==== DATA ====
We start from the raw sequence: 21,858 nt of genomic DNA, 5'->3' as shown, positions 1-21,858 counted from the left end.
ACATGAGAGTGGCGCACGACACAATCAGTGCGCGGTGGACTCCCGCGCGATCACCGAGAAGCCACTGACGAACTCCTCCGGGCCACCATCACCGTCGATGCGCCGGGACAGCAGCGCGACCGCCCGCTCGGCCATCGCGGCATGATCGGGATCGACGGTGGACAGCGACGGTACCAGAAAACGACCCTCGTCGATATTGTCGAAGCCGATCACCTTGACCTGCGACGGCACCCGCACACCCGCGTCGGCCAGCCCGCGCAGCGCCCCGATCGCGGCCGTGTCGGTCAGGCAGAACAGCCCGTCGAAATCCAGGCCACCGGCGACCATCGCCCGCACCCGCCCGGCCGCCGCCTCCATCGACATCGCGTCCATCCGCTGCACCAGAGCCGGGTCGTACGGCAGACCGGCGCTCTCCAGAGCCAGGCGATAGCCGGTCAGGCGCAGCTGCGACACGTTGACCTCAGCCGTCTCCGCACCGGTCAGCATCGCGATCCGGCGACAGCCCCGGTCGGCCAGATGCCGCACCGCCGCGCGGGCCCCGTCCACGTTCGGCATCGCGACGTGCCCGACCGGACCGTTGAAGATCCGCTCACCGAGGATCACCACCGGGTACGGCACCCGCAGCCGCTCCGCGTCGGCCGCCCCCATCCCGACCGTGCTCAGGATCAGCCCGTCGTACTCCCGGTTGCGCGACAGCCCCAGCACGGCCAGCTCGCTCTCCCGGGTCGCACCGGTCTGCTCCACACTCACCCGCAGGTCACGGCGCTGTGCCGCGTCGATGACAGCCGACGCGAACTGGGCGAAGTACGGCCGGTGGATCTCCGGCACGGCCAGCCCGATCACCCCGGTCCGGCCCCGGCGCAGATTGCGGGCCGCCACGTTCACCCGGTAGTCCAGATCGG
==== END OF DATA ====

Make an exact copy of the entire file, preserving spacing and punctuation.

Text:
We start from the raw sequence: 21,858 nt of genomic DNA, 5'->3' as shown, positions 1-21,858 counted from the left end.
ACATGAGAGTGGCGCACGACACAATCAGTGCGCGGTGGACTCCCGCGCGATCACCGAGAAGCCACTGACGAACTCCTCCGGGCCACCATCACCGTCGATGCGCCGGGACAGCAGCGCGACCGCCCGCTCGGCCATCGCGGCATGATCGGGATCGACGGTGGACAGCGACGGTACCAGAAAACGACCCTCGTCGATATTGTCGAAGCCGATCACCTTGACCTGCGACGGCACCCGCACACCCGCGTCGGCCAGCCCGCGCAGCGCCCCGATCGCGGCCGTGTCGGTCAGGCAGAACAGCCCGTCGAAATCCAGGCCACCGGCGACCATCGCCCGCACCCGCCCGGCCGCCGCCTCCATCGACATCGCGTCCATCCGCTGCACCAGAGCCGGGTCGTACGGCAGACCGGCGCTCTCCAGAGCCAGGCGATAGCCGGTCAGGCGCAGCTGCGACACGTTGACCTCAGCCGTCTCCGCACCGGTCAGCATCGCGATCCGGCGACAGCCCCGGTCGGCCAGATGCCGCACCGCCGCGCGGGCCCCGTCCACGTTCGGCATCGCGACGTGCCCGACCGGACCGTTGAAGATCCGCTCACCGAGGATCACCACCGGGTACGGCACCCGCAGCCGCTCCGCGTCGGCCGCCCCCATCCCGACCGTGCTCAGGATCAGCCCGTCGTACTCCCGGTTGCGCGACAGCCCCAGCACGGCCAGCTCGCTCTCCCGGGTCGCACCGGTCTGCTCCACACTCACCCGCAGGTCACGGCGCTGTGCCGCGTCGATGACAGCCGACGCGAACTGGGCGAAGTACGGCCGGTGGATCTCCGGCACGGCCAGCCCGATCACCCCGGTCCGGCCCCGGCGCAGATTGCGGGCCGCCACGTTCACCCGGTAGTCCAGATCGG